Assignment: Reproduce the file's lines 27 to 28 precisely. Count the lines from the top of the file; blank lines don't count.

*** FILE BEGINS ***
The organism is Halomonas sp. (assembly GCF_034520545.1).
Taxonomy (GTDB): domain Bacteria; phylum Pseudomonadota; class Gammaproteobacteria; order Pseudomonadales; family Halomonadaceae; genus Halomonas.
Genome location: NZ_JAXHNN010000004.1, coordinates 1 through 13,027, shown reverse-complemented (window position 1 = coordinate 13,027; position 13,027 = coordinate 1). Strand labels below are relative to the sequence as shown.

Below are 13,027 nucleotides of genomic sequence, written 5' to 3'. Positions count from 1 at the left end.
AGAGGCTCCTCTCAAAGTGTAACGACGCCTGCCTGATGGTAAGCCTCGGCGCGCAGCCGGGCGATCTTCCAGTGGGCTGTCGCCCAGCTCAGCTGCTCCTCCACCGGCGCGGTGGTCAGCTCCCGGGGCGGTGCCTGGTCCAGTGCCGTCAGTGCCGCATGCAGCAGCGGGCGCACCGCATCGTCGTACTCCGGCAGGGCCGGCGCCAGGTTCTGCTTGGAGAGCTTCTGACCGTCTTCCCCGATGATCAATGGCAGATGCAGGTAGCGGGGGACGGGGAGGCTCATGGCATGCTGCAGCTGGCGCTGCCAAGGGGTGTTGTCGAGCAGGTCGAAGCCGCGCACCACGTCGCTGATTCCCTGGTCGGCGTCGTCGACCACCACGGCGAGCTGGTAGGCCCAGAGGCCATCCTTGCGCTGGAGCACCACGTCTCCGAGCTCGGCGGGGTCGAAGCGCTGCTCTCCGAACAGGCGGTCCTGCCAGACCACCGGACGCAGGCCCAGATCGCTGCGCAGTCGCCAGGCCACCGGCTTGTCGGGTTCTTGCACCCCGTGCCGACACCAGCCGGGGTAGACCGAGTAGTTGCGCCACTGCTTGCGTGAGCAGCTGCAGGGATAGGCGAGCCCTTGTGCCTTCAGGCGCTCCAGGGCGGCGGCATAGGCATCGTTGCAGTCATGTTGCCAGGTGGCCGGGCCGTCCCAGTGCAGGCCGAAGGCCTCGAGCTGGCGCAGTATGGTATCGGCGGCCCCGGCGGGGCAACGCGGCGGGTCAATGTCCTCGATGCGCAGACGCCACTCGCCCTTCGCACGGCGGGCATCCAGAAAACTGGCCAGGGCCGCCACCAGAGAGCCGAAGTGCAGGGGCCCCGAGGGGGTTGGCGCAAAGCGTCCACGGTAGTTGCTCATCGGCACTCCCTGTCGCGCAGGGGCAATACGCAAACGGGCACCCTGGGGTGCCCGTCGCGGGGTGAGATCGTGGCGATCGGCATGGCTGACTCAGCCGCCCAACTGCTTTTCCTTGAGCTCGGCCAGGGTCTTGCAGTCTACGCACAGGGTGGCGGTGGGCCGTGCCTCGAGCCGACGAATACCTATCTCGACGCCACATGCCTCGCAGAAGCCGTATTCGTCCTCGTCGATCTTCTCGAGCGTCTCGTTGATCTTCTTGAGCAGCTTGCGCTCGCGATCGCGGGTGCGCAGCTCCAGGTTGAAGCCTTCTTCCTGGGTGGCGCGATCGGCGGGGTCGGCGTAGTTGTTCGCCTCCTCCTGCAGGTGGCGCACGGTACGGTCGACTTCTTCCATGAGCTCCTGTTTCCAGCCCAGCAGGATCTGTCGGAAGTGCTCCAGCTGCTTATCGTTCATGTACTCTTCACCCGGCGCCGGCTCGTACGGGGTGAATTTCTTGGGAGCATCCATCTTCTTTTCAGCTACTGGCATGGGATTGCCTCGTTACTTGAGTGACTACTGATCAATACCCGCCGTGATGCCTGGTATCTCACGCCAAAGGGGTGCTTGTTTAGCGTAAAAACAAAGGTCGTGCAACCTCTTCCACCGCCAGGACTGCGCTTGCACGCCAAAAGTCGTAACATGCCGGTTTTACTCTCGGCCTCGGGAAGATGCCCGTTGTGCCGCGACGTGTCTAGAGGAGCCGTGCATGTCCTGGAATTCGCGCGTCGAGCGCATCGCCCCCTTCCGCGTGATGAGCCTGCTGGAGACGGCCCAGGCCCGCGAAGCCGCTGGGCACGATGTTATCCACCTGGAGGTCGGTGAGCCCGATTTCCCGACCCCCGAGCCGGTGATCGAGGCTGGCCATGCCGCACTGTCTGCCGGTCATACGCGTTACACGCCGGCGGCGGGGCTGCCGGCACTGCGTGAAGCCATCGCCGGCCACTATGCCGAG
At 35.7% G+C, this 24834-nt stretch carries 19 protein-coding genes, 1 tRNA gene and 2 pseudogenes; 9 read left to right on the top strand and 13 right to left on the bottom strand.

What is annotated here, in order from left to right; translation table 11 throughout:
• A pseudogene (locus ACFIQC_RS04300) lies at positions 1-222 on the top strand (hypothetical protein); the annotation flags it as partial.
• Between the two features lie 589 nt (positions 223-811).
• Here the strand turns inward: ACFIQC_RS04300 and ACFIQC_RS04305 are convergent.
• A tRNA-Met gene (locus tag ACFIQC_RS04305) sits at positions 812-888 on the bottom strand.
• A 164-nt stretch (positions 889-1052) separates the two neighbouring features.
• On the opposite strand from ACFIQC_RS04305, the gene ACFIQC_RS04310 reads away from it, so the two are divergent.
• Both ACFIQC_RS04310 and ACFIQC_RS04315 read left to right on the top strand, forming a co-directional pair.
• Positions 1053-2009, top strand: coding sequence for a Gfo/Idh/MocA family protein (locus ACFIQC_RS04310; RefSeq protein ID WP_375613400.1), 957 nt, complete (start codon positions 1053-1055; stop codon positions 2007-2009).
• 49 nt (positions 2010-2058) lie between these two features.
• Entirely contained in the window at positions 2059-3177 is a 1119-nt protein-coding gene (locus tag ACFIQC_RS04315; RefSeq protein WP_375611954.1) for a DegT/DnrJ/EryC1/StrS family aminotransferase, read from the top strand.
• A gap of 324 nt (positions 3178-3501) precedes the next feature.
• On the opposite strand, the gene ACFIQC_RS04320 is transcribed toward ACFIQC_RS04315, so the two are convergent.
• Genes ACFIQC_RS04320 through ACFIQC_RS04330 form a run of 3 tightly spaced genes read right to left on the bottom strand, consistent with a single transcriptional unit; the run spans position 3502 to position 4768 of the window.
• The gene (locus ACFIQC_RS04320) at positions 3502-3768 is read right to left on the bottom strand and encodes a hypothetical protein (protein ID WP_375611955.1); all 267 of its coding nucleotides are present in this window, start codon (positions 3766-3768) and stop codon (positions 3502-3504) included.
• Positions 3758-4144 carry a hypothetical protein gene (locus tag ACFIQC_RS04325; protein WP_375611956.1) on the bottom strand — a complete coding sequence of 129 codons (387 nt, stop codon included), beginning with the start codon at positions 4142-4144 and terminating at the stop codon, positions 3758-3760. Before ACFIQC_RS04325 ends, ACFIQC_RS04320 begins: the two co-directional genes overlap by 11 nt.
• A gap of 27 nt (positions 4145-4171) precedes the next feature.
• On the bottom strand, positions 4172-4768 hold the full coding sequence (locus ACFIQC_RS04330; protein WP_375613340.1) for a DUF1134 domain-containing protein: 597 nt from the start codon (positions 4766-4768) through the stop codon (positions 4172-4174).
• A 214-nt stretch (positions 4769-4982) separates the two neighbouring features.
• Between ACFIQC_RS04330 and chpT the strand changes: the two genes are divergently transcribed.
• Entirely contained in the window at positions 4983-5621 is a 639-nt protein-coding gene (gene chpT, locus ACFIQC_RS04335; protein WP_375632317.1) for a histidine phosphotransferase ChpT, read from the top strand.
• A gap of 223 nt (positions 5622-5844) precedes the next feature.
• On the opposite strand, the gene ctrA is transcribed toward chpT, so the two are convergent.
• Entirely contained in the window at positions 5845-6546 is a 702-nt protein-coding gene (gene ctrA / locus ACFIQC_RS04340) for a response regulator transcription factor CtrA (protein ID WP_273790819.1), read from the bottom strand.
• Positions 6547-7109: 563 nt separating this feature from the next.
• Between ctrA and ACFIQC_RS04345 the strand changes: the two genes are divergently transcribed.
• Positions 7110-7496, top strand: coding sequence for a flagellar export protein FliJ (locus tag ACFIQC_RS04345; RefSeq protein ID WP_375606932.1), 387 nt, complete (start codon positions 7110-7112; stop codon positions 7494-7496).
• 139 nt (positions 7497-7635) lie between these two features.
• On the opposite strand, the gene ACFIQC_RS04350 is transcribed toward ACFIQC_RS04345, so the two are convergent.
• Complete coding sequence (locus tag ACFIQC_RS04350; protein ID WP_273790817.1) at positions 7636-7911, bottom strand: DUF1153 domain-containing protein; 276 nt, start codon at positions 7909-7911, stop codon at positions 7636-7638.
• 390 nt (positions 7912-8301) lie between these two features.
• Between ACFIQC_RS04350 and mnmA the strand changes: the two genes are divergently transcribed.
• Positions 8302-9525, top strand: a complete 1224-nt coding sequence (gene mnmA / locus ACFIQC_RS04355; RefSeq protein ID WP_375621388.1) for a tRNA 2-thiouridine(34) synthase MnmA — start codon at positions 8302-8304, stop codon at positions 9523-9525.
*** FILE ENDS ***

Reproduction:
• Entirely contained in the window at positions 4983-5621 is a 639-nt protein-coding gene (gene chpT, locus ACFIQC_RS04335; protein WP_375632317.1) for a histidine phosphotransferase ChpT, read from the top strand.
• A gap of 223 nt (positions 5622-5844) precedes the next feature.